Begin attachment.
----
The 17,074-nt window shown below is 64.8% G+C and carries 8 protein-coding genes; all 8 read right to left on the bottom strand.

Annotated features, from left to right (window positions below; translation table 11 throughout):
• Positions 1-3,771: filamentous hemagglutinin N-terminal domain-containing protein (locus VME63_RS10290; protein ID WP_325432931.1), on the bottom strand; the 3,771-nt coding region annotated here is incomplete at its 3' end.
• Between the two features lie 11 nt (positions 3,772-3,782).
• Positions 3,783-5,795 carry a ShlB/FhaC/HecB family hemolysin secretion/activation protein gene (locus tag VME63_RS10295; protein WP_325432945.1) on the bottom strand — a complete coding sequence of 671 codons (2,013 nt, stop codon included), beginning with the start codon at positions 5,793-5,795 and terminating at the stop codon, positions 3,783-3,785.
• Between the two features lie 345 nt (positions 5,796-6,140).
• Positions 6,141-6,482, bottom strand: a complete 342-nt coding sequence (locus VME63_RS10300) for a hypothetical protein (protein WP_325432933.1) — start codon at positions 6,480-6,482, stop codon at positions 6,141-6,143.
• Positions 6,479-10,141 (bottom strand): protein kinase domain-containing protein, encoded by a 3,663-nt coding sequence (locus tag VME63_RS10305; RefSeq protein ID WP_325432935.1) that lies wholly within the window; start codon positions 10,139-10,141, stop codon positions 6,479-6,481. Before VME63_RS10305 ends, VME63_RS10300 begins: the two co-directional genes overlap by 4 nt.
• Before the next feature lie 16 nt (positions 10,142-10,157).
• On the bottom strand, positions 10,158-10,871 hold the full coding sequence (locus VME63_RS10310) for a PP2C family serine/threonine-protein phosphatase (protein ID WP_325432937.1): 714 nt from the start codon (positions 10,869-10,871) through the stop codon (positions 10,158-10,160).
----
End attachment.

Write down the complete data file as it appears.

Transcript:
The 17,074-nt window shown below is 64.8% G+C and carries 8 protein-coding genes; all 8 read right to left on the bottom strand.

Annotated features, from left to right (window positions below; translation table 11 throughout):
• Positions 1-3,771: filamentous hemagglutinin N-terminal domain-containing protein (locus VME63_RS10290; protein ID WP_325432931.1), on the bottom strand; the 3,771-nt coding region annotated here is incomplete at its 3' end.
• Between the two features lie 11 nt (positions 3,772-3,782).
• Positions 3,783-5,795 carry a ShlB/FhaC/HecB family hemolysin secretion/activation protein gene (locus tag VME63_RS10295; protein WP_325432945.1) on the bottom strand — a complete coding sequence of 671 codons (2,013 nt, stop codon included), beginning with the start codon at positions 5,793-5,795 and terminating at the stop codon, positions 3,783-3,785.
• Between the two features lie 345 nt (positions 5,796-6,140).
• Positions 6,141-6,482, bottom strand: a complete 342-nt coding sequence (locus VME63_RS10300) for a hypothetical protein (protein WP_325432933.1) — start codon at positions 6,480-6,482, stop codon at positions 6,141-6,143.
• Positions 6,479-10,141 (bottom strand): protein kinase domain-containing protein, encoded by a 3,663-nt coding sequence (locus tag VME63_RS10305; RefSeq protein ID WP_325432935.1) that lies wholly within the window; start codon positions 10,139-10,141, stop codon positions 6,479-6,481. Before VME63_RS10305 ends, VME63_RS10300 begins: the two co-directional genes overlap by 4 nt.
• Before the next feature lie 16 nt (positions 10,142-10,157).
• On the bottom strand, positions 10,158-10,871 hold the full coding sequence (locus VME63_RS10310) for a PP2C family serine/threonine-protein phosphatase (protein ID WP_325432937.1): 714 nt from the start codon (positions 10,869-10,871) through the stop codon (positions 10,158-10,160).